What is a contrast medium and what is it used for?
As part of a number of examinations, you may need to have an injection of a contrast medium. This is a colourless dye that shows up on x-ray pictures and scans, and is used to highlight structures in the body that can't be seen without it.
What are the risks?
This contrast agent causes no complications in the vast majority of people who are injected with it. However, there are risks involved with any medical procedure and, in a small number of people, certain side effects can occur following an injection of contrast agent.
Many people describe a feeling of warmth around their body and an unusual taste in the mouth. This is normal, and lasts for a minute or two. Brief nausea may occur. Some people develop minor allergic symptoms, such as hives, itchiness or a stuffy nose.
There is a tiny risk of a more serious reaction: rarely, more serious allergic symptoms may require medical treatment, and severe asthmatics can occasionally become wheezy after an injection of contrast agent. With the modern agents we use, the risk of these things happening is very low. Your doctor who requested this test will be aware of the risks, and has recommended the test knowing the benefits of the examination far outweigh the tiny risk involved.
If you have:
- had a previous allergic reaction to a contrast medium
- a strong history of allergies
- kidney failure
then please discuss this with the staff when you make the appointment and when you come for your radiology test. The radiologist may suggest you have another radiology examination that doesn't require contrast media, or suggest you take a medication, eg, an antihistamine, prior to your appointment.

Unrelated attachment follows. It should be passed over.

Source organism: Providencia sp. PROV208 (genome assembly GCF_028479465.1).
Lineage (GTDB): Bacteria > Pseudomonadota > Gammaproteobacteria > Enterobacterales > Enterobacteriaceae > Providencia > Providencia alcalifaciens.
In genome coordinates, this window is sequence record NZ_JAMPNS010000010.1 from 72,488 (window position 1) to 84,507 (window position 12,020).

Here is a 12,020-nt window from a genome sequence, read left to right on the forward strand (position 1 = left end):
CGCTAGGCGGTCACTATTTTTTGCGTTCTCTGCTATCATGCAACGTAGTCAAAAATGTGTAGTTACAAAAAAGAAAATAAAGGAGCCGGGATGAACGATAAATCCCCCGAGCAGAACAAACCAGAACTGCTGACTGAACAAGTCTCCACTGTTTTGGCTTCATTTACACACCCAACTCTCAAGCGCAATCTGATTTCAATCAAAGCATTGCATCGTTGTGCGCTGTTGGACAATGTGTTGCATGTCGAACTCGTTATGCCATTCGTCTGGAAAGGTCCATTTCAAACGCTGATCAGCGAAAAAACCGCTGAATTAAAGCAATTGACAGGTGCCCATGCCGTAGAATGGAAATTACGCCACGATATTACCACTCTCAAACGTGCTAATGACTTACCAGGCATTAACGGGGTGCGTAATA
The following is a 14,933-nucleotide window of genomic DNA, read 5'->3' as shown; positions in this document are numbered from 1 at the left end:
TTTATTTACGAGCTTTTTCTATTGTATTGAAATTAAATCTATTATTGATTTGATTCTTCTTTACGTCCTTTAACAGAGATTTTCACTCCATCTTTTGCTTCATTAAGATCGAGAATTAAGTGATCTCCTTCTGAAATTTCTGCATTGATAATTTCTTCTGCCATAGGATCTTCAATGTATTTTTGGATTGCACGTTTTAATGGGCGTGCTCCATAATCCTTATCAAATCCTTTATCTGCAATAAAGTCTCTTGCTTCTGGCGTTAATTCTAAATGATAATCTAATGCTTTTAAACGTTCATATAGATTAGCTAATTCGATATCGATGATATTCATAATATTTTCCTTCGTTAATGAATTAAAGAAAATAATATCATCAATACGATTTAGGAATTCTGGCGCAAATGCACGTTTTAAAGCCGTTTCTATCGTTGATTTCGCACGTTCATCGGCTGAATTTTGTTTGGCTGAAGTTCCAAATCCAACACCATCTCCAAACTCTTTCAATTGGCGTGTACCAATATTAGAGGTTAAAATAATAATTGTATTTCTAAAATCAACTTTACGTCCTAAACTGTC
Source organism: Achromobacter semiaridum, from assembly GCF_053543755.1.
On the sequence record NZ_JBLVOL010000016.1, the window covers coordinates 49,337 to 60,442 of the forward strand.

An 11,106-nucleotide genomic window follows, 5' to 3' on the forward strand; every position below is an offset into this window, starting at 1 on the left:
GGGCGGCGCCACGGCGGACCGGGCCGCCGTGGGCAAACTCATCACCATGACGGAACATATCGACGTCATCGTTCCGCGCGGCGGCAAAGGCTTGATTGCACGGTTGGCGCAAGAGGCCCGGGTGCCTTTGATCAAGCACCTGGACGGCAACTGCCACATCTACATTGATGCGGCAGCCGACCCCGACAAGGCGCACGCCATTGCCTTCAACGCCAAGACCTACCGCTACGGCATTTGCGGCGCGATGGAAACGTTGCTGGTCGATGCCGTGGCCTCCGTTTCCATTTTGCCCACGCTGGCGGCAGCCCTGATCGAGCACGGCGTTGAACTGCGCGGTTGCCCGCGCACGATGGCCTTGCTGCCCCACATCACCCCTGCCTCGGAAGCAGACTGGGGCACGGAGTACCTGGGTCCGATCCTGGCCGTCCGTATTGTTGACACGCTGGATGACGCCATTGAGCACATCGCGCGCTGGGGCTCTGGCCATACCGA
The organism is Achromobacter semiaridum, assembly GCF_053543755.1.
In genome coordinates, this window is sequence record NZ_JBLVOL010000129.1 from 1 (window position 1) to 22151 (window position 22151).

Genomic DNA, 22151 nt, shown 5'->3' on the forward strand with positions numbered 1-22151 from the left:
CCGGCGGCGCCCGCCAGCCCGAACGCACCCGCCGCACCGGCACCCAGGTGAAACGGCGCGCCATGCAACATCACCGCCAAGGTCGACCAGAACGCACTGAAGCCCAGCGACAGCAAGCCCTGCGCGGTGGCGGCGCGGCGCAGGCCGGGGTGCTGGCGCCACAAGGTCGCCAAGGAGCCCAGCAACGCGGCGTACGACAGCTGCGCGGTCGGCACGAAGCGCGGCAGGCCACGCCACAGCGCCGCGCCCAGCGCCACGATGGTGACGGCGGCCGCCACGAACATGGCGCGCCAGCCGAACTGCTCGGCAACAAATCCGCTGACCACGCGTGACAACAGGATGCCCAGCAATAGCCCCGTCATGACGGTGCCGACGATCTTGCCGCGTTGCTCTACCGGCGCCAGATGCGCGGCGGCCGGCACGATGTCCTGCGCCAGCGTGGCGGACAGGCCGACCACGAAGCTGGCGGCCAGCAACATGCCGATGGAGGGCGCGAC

Do you take Metformin?
An association has been found between the intravenous administration of contrast media and lactic acidosis in patients with diabetes who are taking Metformin. The association is rare, and occurs in patients with impaired kidney (renal) function. If you have an examination needing contrast medium, you should discuss stopping Metformin before your study but you must not do this without the advice of your doctor. Your doctor and the radiologist will discuss the best method of imaging to meet your needs.
Examinations that use contrast medium:
- some CT examinations
- some MRI examinations
- micturating cystogram - using a fine tube, contrast media is used to fill the bladder, eg, used for children with recurrent urinary tract infection
- sialography - to view the salivary glands, e,g looking for a calculus
- dacrocystography - to view the tear ducts
- arthrograms - where contrast media is injected into the joint (eg, shoulder, knee). This test may be done in conjunction with MRI.